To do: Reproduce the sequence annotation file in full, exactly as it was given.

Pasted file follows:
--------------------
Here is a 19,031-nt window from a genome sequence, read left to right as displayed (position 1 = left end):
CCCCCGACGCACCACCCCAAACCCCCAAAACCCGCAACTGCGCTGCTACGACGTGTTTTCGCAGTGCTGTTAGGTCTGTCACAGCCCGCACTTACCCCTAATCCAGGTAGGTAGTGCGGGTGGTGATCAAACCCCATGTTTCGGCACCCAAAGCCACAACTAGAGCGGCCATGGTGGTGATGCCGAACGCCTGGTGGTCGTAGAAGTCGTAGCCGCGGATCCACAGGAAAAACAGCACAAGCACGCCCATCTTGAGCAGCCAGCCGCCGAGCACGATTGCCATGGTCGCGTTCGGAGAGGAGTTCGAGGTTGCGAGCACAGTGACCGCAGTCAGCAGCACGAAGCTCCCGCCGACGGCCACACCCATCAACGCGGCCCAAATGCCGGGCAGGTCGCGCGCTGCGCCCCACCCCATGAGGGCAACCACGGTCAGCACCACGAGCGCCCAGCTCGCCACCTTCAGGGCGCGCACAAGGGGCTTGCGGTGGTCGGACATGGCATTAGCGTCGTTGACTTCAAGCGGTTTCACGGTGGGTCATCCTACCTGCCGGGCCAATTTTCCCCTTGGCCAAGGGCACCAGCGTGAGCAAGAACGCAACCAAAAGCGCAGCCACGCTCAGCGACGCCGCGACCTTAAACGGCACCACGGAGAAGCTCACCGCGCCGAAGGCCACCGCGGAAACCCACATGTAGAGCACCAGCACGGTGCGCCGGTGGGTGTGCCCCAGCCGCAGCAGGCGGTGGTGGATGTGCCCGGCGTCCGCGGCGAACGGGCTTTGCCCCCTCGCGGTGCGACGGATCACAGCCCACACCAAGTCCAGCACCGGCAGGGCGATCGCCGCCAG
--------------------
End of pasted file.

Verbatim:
Here is a 19,031-nt window from a genome sequence, read left to right as displayed (position 1 = left end):
CCCCCGACGCACCACCCCAAACCCCCAAAACCCGCAACTGCGCTGCTACGACGTGTTTTCGCAGTGCTGTTAGGTCTGTCACAGCCCGCACTTACCCCTAATCCAGGTAGGTAGTGCGGGTGGTGATCAAACCCCATGTTTCGGCACCCAAAGCCACAACTAGAGCGGCCATGGTGGTGATGCCGAACGCCTGGTGGTCGTAGAAGTCGTAGCCGCGGATCCACAGGAAAAACAGCACAAGCACGCCCATCTTGAGCAGCCAGCCGCCGAGCACGATTGCCATGGTCGCGTTCGGAGAGGAGTTCGAGGTTGCGAGCACAGTGACCGCAGTCAGCAGCACGAAGCTCCCGCCGACGGCCACACCCATCAACGCGGCCCAAATGCCGGGCAGGTCGCGCGCTGCGCCCCACCCCATGAGGGCAACCACGGTCAGCACCACGAGCGCCCAGCTCGCCACCTTCAGGGCGCGCACAAGGGGCTTGCGGTGGTCGGACATGGCATTAGCGTCGTTGACTTCAAGCGGTTTCACGGTGGGTCATCCTACCTGCCGGGCCAATTTTCCCCTTGGCCAAGGGCACCAGCGTGAGCAAGAACGCAACCAAAAGCGCAGCCACGCTCAGCGACGCCGCGACCTTAAACGGCACCACGGAGAAGCTCACCGCGCCGAAGGCCACCGCGGAAACCCACATGTAGAGCACCAGCACGGTGCGCCGGTGGGTGTGCCCCAGCCGCAGCAGGCGGTGGTGGATGTGCCCGGCGTCCGCGGCGAACGGGCTTTGCCCCCTCGCGGTGCGACGGATCACAGCCCACACCAAGTCCAGCACCGGCAGGGCGATCGCCGCCAG